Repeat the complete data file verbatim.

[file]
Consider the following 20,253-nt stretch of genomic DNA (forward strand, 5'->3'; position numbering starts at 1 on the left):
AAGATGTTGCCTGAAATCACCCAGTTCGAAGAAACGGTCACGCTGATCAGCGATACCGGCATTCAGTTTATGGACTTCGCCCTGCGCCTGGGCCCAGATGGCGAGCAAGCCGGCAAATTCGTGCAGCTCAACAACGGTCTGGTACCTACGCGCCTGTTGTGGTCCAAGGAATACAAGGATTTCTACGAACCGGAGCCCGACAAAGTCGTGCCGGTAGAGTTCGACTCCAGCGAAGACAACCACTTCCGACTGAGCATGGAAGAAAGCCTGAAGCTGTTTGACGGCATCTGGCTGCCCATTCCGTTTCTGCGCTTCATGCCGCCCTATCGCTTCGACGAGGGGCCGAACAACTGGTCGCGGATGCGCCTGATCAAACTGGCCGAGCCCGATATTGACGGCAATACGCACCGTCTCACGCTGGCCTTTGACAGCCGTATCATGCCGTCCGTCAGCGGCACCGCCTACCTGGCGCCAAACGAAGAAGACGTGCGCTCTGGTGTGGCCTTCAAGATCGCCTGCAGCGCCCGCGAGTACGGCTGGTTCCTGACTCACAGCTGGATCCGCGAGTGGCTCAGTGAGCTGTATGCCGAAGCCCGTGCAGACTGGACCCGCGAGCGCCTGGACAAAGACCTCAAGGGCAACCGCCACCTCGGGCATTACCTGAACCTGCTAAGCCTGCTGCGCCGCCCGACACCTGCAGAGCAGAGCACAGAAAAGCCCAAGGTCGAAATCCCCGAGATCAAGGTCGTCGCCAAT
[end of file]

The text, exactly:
Consider the following 20,253-nt stretch of genomic DNA (forward strand, 5'->3'; position numbering starts at 1 on the left):
AAGATGTTGCCTGAAATCACCCAGTTCGAAGAAACGGTCACGCTGATCAGCGATACCGGCATTCAGTTTATGGACTTCGCCCTGCGCCTGGGCCCAGATGGCGAGCAAGCCGGCAAATTCGTGCAGCTCAACAACGGTCTGGTACCTACGCGCCTGTTGTGGTCCAAGGAATACAAGGATTTCTACGAACCGGAGCCCGACAAAGTCGTGCCGGTAGAGTTCGACTCCAGCGAAGACAACCACTTCCGACTGAGCATGGAAGAAAGCCTGAAGCTGTTTGACGGCATCTGGCTGCCCATTCCGTTTCTGCGCTTCATGCCGCCCTATCGCTTCGACGAGGGGCCGAACAACTGGTCGCGGATGCGCCTGATCAAACTGGCCGAGCCCGATATTGACGGCAATACGCACCGTCTCACGCTGGCCTTTGACAGCCGTATCATGCCGTCCGTCAGCGGCACCGCCTACCTGGCGCCAAACGAAGAAGACGTGCGCTCTGGTGTGGCCTTCAAGATCGCCTGCAGCGCCCGCGAGTACGGCTGGTTCCTGACTCACAGCTGGATCCGCGAGTGGCTCAGTGAGCTGTATGCCGAAGCCCGTGCAGACTGGACCCGCGAGCGCCTGGACAAAGACCTCAAGGGCAACCGCCACCTCGGGCATTACCTGAACCTGCTAAGCCTGCTGCGCCGCCCGACACCTGCAGAGCAGAGCACAGAAAAGCCCAAGGTCGAAATCCCCGAGATCAAGGTCGTCGCCAAT